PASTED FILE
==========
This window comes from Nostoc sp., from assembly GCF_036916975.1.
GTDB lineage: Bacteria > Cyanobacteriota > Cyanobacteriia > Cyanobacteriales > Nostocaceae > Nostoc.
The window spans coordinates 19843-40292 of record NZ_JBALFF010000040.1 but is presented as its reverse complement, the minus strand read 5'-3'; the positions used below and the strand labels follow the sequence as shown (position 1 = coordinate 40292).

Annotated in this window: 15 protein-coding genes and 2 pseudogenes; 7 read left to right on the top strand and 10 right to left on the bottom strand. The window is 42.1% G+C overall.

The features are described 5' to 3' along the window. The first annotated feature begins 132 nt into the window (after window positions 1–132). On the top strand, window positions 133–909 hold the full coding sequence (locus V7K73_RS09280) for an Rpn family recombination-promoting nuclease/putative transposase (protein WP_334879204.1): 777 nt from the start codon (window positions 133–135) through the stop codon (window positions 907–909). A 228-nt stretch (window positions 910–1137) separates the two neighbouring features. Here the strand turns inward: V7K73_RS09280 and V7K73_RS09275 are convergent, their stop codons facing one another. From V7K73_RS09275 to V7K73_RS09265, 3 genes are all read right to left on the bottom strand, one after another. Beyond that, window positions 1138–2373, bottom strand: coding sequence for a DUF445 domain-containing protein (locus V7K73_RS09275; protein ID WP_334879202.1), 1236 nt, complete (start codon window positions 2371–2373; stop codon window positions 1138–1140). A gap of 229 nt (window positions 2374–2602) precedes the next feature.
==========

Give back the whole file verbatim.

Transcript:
This window comes from Nostoc sp., from assembly GCF_036916975.1.
GTDB lineage: Bacteria > Cyanobacteriota > Cyanobacteriia > Cyanobacteriales > Nostocaceae > Nostoc.
The window spans coordinates 19843-40292 of record NZ_JBALFF010000040.1 but is presented as its reverse complement, the minus strand read 5'-3'; the positions used below and the strand labels follow the sequence as shown (position 1 = coordinate 40292).

Annotated in this window: 15 protein-coding genes and 2 pseudogenes; 7 read left to right on the top strand and 10 right to left on the bottom strand. The window is 42.1% G+C overall.

The features are described 5' to 3' along the window. The first annotated feature begins 132 nt into the window (after window positions 1–132). On the top strand, window positions 133–909 hold the full coding sequence (locus V7K73_RS09280) for an Rpn family recombination-promoting nuclease/putative transposase (protein WP_334879204.1): 777 nt from the start codon (window positions 133–135) through the stop codon (window positions 907–909). A 228-nt stretch (window positions 910–1137) separates the two neighbouring features. Here the strand turns inward: V7K73_RS09280 and V7K73_RS09275 are convergent, their stop codons facing one another. From V7K73_RS09275 to V7K73_RS09265, 3 genes are all read right to left on the bottom strand, one after another. Beyond that, window positions 1138–2373, bottom strand: coding sequence for a DUF445 domain-containing protein (locus V7K73_RS09275; protein ID WP_334879202.1), 1236 nt, complete (start codon window positions 2371–2373; stop codon window positions 1138–1140). A gap of 229 nt (window positions 2374–2602) precedes the next feature.